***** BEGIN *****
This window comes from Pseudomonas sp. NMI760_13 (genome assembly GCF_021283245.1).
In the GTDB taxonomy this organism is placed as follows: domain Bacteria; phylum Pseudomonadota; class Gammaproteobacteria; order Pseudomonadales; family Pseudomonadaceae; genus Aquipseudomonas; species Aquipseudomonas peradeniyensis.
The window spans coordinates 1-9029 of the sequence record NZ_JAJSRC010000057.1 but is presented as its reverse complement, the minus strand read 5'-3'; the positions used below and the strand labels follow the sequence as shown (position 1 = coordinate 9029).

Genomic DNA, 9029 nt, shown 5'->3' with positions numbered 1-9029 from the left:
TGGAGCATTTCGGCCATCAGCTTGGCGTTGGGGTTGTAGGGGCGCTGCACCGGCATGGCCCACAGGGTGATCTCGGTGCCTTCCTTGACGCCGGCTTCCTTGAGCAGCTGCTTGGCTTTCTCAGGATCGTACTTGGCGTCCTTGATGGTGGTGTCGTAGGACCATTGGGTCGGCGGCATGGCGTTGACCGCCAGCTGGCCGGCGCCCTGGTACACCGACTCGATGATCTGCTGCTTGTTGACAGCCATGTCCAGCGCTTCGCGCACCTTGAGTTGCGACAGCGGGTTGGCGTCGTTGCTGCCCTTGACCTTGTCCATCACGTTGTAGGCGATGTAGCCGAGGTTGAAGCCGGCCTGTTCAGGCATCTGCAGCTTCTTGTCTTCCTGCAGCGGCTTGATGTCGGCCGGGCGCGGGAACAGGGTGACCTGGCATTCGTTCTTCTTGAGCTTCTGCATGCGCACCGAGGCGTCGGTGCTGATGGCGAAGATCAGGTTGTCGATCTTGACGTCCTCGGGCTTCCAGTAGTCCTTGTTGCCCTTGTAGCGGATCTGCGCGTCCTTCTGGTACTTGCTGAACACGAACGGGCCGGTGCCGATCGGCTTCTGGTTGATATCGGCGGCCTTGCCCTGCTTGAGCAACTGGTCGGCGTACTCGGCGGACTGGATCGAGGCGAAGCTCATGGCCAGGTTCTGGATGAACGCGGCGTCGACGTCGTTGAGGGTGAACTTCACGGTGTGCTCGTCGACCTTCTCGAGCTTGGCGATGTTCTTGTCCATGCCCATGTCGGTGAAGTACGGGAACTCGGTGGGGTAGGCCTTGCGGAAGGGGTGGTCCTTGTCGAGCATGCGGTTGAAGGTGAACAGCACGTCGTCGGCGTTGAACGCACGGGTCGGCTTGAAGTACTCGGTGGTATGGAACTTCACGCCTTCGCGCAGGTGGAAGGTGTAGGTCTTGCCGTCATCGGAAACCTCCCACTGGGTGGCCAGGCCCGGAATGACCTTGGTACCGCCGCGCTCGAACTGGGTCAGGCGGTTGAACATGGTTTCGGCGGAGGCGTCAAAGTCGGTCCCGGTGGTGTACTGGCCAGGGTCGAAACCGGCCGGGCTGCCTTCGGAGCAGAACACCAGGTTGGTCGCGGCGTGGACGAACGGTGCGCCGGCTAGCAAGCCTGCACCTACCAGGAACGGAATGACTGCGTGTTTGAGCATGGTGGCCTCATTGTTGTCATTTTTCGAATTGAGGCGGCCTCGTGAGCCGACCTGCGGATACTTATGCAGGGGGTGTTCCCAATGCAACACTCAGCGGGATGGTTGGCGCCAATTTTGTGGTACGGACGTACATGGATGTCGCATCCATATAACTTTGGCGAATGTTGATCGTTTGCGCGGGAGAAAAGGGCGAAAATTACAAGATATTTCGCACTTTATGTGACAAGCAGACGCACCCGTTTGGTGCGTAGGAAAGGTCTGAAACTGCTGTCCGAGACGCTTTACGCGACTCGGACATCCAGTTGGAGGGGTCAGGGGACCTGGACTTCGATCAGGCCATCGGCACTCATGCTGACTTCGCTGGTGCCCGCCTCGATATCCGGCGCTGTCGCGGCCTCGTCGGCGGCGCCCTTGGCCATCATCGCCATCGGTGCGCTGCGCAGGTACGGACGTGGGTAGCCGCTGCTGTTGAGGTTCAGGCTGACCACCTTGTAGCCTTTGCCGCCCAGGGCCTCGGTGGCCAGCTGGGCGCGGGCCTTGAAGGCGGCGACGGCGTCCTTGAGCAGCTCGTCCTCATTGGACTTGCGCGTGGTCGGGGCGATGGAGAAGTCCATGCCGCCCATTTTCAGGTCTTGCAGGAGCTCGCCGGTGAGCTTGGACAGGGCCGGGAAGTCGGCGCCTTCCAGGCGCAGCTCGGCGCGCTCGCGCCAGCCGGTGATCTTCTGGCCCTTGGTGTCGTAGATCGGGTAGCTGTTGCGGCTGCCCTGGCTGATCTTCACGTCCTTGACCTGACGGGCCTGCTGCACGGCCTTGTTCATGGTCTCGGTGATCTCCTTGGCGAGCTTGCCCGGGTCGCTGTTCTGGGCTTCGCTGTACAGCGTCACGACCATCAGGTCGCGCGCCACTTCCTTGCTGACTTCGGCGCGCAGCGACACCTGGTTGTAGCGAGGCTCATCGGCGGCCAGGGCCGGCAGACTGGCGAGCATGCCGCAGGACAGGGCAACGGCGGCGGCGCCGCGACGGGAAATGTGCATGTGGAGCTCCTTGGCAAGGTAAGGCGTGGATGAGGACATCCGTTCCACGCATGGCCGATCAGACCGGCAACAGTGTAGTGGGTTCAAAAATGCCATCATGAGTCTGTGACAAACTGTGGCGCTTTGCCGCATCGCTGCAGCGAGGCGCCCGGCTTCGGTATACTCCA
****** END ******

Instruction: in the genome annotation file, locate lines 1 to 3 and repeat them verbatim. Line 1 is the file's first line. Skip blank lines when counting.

This window comes from Pseudomonas sp. NMI760_13 (genome assembly GCF_021283245.1).
In the GTDB taxonomy this organism is placed as follows: domain Bacteria; phylum Pseudomonadota; class Gammaproteobacteria; order Pseudomonadales; family Pseudomonadaceae; genus Aquipseudomonas; species Aquipseudomonas peradeniyensis.
The window spans coordinates 1-9029 of the sequence record NZ_JAJSRC010000057.1 but is presented as its reverse complement, the minus strand read 5'-3'; the positions used below and the strand labels follow the sequence as shown (position 1 = coordinate 9029).